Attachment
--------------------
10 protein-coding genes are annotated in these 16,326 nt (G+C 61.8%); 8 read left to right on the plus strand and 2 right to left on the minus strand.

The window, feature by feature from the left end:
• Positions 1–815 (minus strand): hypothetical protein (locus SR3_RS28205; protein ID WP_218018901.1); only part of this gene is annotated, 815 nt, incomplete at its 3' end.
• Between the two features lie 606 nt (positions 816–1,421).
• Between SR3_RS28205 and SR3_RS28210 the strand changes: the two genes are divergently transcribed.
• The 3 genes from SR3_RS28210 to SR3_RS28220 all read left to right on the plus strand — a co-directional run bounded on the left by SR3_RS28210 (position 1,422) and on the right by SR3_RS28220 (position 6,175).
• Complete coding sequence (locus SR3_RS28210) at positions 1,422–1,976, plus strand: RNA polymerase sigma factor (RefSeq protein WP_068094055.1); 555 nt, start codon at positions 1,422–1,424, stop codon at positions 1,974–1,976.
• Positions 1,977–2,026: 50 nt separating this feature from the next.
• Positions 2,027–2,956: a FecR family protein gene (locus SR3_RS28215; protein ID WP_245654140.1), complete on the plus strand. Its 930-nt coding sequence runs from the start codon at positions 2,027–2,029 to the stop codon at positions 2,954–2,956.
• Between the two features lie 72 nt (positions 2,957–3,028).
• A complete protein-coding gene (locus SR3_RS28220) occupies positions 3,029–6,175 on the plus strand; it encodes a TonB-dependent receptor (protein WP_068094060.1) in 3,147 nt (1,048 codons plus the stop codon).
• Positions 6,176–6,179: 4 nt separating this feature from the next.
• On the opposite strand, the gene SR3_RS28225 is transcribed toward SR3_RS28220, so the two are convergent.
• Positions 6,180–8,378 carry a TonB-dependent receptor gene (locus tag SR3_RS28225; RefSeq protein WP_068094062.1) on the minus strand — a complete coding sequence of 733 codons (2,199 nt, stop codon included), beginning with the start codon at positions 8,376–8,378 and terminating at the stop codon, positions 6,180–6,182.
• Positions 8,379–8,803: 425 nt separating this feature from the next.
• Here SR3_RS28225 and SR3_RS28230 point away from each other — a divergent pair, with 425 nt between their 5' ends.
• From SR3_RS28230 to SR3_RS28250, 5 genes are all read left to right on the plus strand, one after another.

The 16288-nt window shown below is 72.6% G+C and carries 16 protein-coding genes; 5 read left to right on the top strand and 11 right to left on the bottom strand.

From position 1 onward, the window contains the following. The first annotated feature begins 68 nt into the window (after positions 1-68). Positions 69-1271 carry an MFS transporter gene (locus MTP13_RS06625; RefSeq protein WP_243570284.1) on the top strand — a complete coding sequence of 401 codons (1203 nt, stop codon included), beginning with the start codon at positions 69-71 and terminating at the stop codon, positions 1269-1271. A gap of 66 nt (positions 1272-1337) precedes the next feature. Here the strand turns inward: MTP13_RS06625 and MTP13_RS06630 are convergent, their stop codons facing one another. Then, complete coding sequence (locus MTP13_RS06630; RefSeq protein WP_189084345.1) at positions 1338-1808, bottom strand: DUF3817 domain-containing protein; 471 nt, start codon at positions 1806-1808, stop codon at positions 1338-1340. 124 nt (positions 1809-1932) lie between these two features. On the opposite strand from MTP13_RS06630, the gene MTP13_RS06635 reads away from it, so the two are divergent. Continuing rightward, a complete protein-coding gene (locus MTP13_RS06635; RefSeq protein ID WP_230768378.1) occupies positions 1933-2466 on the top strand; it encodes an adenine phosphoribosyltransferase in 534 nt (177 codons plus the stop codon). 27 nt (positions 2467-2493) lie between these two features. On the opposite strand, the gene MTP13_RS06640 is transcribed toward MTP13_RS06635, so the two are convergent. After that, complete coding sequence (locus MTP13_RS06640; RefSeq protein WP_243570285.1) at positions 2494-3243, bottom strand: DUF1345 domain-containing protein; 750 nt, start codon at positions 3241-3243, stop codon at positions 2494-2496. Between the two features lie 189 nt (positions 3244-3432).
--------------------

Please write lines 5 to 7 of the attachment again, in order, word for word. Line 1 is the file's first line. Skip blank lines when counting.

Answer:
• Between SR3_RS28205 and SR3_RS28210 the strand changes: the two genes are divergently transcribed.
• The 3 genes from SR3_RS28210 to SR3_RS28220 all read left to right on the plus strand — a co-directional run bounded on the left by SR3_RS28210 (position 1,422) and on the right by SR3_RS28220 (position 6,175).
• Complete coding sequence (locus SR3_RS28210) at positions 1,422–1,976, plus strand: RNA polymerase sigma factor (RefSeq protein WP_068094055.1); 555 nt, start codon at positions 1,422–1,424, stop codon at positions 1,974–1,976.